Most UK workers do not want the government or European Union to restrict the amount of hours they can work, according to new research.
A poll of almost 10,000 people in five European countries – the UK, France, Germany, Italy and Spain – shows that 52% of British workers supported the retention of the opt-out to the Working Time Directive (WTD).
The controversial opt-out means UK employees can choose to work longer than the 48-hours if they choose – something trade unions and other European countries such as France and Spain have lobbied hard to have removed.
The survey by the Financial Times shows that the French government is out of step with public opinion, with 52% of French respondents saying they oppose restrictions on working hours.
The Germans also supported flexible working, with two in three (65%) saying they should be able to work their hours of choice.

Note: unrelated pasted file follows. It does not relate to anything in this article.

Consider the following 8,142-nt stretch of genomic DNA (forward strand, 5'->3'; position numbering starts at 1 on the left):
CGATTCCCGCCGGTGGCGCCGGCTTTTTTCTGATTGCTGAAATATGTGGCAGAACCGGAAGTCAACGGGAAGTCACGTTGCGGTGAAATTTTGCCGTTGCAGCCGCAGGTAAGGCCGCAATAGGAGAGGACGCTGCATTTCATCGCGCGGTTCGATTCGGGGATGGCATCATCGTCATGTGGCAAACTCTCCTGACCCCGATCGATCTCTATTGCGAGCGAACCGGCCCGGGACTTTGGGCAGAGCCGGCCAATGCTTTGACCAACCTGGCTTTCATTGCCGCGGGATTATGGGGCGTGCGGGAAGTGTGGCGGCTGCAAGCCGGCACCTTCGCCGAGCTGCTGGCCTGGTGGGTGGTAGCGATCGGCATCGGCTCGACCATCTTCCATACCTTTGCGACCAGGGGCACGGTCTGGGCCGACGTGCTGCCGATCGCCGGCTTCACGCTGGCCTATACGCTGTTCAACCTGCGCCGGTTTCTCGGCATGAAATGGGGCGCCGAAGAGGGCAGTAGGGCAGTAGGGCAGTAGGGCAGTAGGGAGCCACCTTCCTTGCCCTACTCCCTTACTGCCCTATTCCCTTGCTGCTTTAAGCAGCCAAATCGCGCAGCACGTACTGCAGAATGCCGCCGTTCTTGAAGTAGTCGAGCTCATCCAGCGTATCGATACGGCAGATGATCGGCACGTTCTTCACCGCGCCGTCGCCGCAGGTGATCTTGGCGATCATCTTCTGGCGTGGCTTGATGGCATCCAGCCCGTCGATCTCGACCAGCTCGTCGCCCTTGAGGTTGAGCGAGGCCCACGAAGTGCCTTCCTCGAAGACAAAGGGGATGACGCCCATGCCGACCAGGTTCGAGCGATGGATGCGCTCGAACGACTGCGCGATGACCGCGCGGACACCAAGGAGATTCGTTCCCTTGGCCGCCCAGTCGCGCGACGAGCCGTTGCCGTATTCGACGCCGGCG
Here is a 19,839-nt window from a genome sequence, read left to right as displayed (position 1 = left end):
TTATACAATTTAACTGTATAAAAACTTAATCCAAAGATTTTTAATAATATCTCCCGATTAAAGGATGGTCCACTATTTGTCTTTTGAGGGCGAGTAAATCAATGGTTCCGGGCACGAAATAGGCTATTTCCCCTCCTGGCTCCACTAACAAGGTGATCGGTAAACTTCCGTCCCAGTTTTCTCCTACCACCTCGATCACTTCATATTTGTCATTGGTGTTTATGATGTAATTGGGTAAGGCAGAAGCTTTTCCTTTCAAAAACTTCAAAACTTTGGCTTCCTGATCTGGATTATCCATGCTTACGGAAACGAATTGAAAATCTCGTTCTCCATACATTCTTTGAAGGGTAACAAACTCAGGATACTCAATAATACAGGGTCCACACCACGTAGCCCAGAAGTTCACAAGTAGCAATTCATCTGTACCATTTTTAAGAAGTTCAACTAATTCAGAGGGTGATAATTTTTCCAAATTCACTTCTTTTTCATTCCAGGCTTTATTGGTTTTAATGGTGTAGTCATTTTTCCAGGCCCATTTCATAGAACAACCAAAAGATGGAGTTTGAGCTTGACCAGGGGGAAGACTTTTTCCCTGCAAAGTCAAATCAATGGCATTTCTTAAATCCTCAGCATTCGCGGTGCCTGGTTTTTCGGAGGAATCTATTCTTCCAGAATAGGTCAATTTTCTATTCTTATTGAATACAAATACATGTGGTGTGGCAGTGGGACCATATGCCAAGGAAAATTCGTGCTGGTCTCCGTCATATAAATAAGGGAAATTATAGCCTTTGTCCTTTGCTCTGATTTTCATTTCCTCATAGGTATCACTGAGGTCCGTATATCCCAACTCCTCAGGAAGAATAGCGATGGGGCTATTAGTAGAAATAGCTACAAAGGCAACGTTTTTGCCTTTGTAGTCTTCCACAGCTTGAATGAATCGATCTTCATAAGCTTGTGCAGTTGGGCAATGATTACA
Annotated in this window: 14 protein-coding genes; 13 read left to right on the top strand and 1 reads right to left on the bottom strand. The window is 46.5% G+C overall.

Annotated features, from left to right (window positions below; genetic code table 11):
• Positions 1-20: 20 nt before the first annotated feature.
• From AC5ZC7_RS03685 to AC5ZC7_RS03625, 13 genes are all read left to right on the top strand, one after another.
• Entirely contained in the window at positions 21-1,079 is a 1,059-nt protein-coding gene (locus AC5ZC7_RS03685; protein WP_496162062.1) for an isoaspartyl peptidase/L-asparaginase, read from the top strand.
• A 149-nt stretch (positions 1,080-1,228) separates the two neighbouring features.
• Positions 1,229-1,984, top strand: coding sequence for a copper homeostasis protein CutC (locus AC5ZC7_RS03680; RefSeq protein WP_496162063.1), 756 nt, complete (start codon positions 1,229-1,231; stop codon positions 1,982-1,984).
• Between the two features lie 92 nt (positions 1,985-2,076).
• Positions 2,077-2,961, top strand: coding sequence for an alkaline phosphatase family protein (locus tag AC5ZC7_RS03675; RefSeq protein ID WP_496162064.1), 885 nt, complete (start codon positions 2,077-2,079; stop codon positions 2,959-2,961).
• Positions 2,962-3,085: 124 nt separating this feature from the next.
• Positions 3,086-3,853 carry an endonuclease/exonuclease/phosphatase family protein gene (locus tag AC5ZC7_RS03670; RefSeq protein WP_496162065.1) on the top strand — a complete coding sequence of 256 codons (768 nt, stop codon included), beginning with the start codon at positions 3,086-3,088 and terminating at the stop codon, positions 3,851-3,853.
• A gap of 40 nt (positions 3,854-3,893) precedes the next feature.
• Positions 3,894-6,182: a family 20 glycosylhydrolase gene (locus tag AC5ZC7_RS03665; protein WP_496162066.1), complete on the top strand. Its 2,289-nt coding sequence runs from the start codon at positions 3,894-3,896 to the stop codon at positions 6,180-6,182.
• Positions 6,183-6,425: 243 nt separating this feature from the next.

Only the Spanish were in favour of restrictions on working time, with 72% backing curbs.
However, unions remained defiant, despite the results.
“Attitudes to working-time protection crucially depend on how the question is asked,” said Brendan Barber, general secretary of the TUC.
“People do want protection against excess working hours that damage their health and relationships, even when poor pay forces them to notch up maximum overtime to provide a decent living standard,” he told the Financial Times.